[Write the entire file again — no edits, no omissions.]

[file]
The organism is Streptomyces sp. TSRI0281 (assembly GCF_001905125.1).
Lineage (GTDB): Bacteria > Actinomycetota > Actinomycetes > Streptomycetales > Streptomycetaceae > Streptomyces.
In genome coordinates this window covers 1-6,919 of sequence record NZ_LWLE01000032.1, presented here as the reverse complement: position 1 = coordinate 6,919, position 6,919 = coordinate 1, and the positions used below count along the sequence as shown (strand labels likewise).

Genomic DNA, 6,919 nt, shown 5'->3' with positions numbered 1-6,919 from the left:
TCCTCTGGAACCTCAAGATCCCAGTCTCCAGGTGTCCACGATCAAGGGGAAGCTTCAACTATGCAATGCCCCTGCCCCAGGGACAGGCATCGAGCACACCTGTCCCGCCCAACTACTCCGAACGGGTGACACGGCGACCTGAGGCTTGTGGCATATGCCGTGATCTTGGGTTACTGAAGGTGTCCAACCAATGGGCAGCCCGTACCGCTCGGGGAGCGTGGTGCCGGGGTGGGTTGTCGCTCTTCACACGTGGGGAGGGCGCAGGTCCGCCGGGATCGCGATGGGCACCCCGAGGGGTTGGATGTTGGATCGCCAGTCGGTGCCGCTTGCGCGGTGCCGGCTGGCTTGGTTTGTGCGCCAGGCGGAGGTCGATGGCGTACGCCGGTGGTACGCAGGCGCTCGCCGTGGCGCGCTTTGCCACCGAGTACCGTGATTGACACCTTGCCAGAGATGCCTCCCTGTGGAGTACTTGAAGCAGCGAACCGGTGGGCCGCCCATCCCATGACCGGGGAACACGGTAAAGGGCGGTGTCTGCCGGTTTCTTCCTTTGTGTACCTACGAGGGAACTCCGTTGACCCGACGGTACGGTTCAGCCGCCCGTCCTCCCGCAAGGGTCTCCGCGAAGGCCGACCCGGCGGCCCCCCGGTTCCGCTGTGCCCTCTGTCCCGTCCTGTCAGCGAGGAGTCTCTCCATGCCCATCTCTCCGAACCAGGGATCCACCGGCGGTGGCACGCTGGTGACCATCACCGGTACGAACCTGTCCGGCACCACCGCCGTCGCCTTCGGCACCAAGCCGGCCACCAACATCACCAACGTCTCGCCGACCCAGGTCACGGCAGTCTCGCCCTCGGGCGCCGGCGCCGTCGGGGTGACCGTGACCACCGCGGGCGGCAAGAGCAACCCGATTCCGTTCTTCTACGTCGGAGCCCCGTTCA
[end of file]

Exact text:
The organism is Streptomyces sp. TSRI0281 (assembly GCF_001905125.1).
Lineage (GTDB): Bacteria > Actinomycetota > Actinomycetes > Streptomycetales > Streptomycetaceae > Streptomyces.
In genome coordinates this window covers 1-6,919 of sequence record NZ_LWLE01000032.1, presented here as the reverse complement: position 1 = coordinate 6,919, position 6,919 = coordinate 1, and the positions used below count along the sequence as shown (strand labels likewise).

Genomic DNA, 6,919 nt, shown 5'->3' with positions numbered 1-6,919 from the left:
TCCTCTGGAACCTCAAGATCCCAGTCTCCAGGTGTCCACGATCAAGGGGAAGCTTCAACTATGCAATGCCCCTGCCCCAGGGACAGGCATCGAGCACACCTGTCCCGCCCAACTACTCCGAACGGGTGACACGGCGACCTGAGGCTTGTGGCATATGCCGTGATCTTGGGTTACTGAAGGTGTCCAACCAATGGGCAGCCCGTACCGCTCGGGGAGCGTGGTGCCGGGGTGGGTTGTCGCTCTTCACACGTGGGGAGGGCGCAGGTCCGCCGGGATCGCGATGGGCACCCCGAGGGGTTGGATGTTGGATCGCCAGTCGGTGCCGCTTGCGCGGTGCCGGCTGGCTTGGTTTGTGCGCCAGGCGGAGGTCGATGGCGTACGCCGGTGGTACGCAGGCGCTCGCCGTGGCGCGCTTTGCCACCGAGTACCGTGATTGACACCTTGCCAGAGATGCCTCCCTGTGGAGTACTTGAAGCAGCGAACCGGTGGGCCGCCCATCCCATGACCGGGGAACACGGTAAAGGGCGGTGTCTGCCGGTTTCTTCCTTTGTGTACCTACGAGGGAACTCCGTTGACCCGACGGTACGGTTCAGCCGCCCGTCCTCCCGCAAGGGTCTCCGCGAAGGCCGACCCGGCGGCCCCCCGGTTCCGCTGTGCCCTCTGTCCCGTCCTGTCAGCGAGGAGTCTCTCCATGCCCATCTCTCCGAACCAGGGATCCACCGGCGGTGGCACGCTGGTGACCATCACCGGTACGAACCTGTCCGGCACCACCGCCGTCGCCTTCGGCACCAAGCCGGCCACCAACATCACCAACGTCTCGCCGACCCAGGTCACGGCAGTCTCGCCCTCGGGCGCCGGCGCCGTCGGGGTGACCGTGACCACCGCGGGCGGCAAGAGCAACCCGATTCCGTTCTTCTACGTCGGAGCCCCGTTCA